Appeal from the Circuit Court of Pulaski County. No. 92-MR-15. Honorable George Oros, Judge Presiding.
The opinion of the court was delivered by: Chapman
JUSTICE CHAPMAN delivered the opinion of the court:
Azonia Parker applied for and was denied medical assistance by the Pulaski County Department of Public Aid. The denial was upheld after an administrative hearing before the Illinois Department of Public Aid (the Department) and an appeal to the circuit court. The issue before this court is whether the Department's decision to deny Azonia Parker medical assistance is against the manifest weight of the evidence. We affirm.
On September 26, 1991, plaintiff applied for medical assistance benefits. She reported that she is disabled, is unemployed, and has no income. At that time Azonia Parker was 55 years old and lived with her husband, aged 59, and two children, ages 19 and 24. The Pulaski County Department of Public Aid (the County Department) forwarded a determination-of-disability packet to its determinations review unit on October 22, 1991. Included in this packet was a letter from Dr. Steven Beatty, dated October 17, 1991, in which Dr Beatty wrote:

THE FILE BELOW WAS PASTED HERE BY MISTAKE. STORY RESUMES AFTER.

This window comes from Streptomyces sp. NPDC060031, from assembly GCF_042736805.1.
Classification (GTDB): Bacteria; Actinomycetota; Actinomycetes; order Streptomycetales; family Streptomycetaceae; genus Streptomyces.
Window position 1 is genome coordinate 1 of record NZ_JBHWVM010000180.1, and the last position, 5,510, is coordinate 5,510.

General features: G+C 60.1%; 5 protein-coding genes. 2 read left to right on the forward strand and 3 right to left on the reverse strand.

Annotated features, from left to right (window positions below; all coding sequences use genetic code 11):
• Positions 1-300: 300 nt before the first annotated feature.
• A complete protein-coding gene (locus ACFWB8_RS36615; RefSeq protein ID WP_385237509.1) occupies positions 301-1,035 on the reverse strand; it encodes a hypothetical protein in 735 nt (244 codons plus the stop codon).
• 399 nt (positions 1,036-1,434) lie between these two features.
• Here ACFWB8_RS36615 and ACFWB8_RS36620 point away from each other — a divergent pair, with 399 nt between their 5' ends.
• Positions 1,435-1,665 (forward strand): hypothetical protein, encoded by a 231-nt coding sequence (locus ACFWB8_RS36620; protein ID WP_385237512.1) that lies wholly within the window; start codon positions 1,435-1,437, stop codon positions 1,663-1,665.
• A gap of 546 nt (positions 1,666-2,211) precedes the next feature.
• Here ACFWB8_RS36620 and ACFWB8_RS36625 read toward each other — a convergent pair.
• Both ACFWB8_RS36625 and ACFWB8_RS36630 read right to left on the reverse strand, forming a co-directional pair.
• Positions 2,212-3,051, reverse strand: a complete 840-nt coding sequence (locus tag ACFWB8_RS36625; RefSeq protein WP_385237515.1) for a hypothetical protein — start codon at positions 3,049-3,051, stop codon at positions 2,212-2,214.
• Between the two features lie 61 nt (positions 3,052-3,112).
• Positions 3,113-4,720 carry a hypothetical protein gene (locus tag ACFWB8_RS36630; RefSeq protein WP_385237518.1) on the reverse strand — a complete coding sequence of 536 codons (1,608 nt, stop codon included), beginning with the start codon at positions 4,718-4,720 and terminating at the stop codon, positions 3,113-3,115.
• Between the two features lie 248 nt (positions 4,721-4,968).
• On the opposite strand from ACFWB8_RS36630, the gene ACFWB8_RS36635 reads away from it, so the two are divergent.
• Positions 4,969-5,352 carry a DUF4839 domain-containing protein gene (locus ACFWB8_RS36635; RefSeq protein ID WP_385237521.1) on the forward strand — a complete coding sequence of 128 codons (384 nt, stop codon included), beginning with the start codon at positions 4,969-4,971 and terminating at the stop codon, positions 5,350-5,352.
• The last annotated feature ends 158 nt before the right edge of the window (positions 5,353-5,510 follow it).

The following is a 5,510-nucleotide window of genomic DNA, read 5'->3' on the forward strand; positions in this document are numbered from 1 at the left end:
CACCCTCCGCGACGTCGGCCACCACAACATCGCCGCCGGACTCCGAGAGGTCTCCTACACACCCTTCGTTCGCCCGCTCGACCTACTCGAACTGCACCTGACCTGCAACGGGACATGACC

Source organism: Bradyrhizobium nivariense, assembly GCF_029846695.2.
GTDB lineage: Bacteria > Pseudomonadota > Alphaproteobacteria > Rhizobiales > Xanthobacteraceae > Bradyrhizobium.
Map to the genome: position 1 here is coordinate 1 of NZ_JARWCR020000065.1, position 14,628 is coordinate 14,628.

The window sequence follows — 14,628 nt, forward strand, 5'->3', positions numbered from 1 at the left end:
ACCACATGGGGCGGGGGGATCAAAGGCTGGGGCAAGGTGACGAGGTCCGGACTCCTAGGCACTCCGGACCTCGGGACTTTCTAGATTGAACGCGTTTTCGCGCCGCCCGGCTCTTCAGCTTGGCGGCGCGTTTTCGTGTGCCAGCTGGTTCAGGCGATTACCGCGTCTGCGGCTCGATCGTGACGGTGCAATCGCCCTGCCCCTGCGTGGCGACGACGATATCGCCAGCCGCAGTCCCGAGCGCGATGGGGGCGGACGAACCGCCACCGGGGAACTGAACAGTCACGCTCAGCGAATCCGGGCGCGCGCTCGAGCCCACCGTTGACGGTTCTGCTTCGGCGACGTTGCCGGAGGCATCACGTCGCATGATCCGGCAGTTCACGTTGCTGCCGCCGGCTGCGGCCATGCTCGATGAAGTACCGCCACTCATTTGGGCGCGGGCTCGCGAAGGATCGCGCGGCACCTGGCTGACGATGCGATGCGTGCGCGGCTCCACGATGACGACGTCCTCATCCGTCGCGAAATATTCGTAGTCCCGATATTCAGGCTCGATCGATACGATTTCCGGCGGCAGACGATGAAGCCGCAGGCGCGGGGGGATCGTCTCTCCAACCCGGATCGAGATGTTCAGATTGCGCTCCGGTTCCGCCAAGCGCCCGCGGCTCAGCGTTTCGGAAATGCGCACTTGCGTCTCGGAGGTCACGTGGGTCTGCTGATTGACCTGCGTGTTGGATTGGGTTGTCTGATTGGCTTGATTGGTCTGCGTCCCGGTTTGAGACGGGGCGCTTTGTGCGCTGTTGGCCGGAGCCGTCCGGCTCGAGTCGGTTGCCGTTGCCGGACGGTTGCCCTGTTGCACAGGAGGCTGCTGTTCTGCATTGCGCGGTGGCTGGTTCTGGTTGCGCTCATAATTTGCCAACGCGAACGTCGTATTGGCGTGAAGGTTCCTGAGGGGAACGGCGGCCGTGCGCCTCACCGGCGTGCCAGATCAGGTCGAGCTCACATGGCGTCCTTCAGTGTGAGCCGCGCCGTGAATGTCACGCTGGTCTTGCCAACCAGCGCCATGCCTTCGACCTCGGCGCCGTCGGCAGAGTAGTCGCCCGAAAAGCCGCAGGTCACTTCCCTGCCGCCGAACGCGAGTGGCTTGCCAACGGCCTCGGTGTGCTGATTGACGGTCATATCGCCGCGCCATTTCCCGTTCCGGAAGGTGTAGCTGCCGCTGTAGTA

"[Parker] is suffering from * * * deep venous thrombosis. In addition, she has a chornic [sic] marked anxiety disorder with extreme lability of affect. Louise is capable of walking only short distances and because of her venous thrombosis disease cannot stan [sic] for any length of time. She is clearly unable to perform any meaningful work at this time. I do not expect this to improve any with therapy.
I am enclosing a copy of my previously filled out form. I understand it has been construed so as to imply that the patient was not disabled. Clearly this patient is unable to work at this time in any gainful way and any implication to the opposite is deeply regretted."